Microstructure Engineering Towards Porous Carbon Materials

Author(s): James Alexander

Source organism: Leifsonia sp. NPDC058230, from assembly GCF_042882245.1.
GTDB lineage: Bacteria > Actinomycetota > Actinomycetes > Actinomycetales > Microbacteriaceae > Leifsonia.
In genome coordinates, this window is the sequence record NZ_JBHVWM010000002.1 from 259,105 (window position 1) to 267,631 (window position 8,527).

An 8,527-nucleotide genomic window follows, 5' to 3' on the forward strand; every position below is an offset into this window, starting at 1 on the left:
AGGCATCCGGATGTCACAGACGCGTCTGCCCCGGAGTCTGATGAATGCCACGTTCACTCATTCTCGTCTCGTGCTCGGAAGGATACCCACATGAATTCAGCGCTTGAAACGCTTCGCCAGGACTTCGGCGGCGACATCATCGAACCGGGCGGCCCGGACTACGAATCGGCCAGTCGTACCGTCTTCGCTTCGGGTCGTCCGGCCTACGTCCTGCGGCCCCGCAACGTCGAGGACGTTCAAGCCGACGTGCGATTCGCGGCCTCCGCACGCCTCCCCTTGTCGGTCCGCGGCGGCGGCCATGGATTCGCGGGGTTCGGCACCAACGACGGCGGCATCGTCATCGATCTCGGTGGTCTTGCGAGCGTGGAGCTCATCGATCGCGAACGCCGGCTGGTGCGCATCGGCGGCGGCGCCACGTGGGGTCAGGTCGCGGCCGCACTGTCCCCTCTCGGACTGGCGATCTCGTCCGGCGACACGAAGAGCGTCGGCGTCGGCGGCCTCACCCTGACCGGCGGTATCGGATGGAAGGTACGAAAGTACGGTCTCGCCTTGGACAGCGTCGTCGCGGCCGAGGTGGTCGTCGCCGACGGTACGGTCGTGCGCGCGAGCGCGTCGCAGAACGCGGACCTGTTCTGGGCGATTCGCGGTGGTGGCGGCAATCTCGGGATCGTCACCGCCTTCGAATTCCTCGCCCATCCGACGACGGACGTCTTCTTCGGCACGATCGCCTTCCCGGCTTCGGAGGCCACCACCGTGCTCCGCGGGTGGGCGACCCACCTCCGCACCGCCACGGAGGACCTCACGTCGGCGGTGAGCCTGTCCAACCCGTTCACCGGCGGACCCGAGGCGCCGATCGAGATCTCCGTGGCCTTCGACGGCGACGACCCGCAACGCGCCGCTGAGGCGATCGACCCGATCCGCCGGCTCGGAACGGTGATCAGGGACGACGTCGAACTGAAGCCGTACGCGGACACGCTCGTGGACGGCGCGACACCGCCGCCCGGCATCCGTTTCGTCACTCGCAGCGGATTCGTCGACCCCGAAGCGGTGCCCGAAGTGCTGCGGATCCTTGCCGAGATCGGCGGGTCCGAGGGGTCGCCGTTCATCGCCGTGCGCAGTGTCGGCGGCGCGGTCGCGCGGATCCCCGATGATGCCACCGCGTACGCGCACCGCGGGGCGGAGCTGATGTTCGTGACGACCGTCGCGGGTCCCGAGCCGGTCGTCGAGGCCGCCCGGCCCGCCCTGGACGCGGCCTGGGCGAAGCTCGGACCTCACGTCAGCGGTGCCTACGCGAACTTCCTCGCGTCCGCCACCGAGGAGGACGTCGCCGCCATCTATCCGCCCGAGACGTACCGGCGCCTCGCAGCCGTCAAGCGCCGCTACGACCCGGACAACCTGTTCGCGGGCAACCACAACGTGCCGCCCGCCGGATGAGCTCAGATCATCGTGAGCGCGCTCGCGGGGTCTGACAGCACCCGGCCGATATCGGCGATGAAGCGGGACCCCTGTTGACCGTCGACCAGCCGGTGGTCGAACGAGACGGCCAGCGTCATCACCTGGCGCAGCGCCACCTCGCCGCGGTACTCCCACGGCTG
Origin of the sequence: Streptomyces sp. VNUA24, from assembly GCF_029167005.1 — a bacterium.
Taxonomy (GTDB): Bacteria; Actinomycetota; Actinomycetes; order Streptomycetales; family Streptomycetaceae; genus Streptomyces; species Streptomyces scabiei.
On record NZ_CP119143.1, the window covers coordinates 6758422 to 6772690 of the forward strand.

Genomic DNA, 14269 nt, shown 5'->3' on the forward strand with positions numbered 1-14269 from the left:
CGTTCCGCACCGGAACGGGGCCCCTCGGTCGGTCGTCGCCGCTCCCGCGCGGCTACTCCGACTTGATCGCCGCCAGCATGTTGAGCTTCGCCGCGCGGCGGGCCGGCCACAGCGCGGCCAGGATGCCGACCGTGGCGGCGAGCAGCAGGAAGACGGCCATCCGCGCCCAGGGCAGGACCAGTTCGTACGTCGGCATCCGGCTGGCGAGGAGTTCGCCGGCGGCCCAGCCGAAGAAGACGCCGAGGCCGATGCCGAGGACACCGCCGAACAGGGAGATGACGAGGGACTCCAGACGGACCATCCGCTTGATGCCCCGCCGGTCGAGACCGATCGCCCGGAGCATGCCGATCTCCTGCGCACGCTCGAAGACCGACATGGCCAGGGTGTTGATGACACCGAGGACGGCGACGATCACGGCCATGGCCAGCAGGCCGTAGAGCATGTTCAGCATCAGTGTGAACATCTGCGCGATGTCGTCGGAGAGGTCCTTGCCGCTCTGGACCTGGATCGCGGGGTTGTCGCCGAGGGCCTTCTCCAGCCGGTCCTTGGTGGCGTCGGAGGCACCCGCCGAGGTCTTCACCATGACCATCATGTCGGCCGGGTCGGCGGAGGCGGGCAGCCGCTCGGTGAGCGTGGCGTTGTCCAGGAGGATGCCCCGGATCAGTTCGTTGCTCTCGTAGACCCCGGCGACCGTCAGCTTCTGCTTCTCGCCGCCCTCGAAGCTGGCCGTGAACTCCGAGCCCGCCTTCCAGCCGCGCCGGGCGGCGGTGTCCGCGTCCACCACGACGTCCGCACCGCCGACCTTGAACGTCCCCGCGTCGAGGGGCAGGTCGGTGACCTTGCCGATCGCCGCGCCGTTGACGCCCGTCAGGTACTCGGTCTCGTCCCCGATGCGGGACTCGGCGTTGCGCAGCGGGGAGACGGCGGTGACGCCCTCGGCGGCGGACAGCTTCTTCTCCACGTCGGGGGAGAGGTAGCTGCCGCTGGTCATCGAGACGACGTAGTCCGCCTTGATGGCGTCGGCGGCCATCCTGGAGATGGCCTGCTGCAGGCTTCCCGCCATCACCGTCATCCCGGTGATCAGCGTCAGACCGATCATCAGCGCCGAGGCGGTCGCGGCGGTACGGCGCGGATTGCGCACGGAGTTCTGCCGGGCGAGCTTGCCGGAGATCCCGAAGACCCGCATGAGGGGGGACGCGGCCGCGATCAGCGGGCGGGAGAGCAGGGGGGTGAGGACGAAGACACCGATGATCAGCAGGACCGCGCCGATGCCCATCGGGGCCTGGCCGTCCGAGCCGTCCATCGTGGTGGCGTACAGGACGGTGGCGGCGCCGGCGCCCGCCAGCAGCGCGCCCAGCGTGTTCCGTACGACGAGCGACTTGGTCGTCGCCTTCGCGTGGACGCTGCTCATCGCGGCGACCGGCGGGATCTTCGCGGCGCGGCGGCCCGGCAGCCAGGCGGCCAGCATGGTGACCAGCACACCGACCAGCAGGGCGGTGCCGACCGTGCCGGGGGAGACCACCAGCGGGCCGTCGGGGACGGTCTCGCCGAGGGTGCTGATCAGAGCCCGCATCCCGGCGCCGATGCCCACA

For desired energy storage and conversion applications, microstructure regulation is crucial for carbon-based materials. In this, we report the microstructure designing towards permeable carbon materials from a similar forerunner empowering numerous energy stockpiling applications. One biomass waste of peanut dregs can yield graphenelike carbon materials (GLCMs) and highly disordered carbon materials (HDCMs). The asresulted HDCMs have a high hydrogen uptake of 3.03%, a high specific capacitance of 449 F g1 at a current density of 0.5 A g1, outstanding rate capability, and remarkable cycling performance due to their disordered structure, ultrahigh surface area, and relative small pore size. Due to their high graphitization, lamellar structure, and predominant mesoporosity, the resulting GLCMs have a reversible capacity of 731 mAh g-1 at a current density of 100 mA g-1 and excellent cycling stability as anode materials for LIBs. Based on these findings, it can be concluded that this method of microstructural engineering is both effective and promising for the design of porous carbon materials and their controllable preparation for a variety of desirable energy storage applications.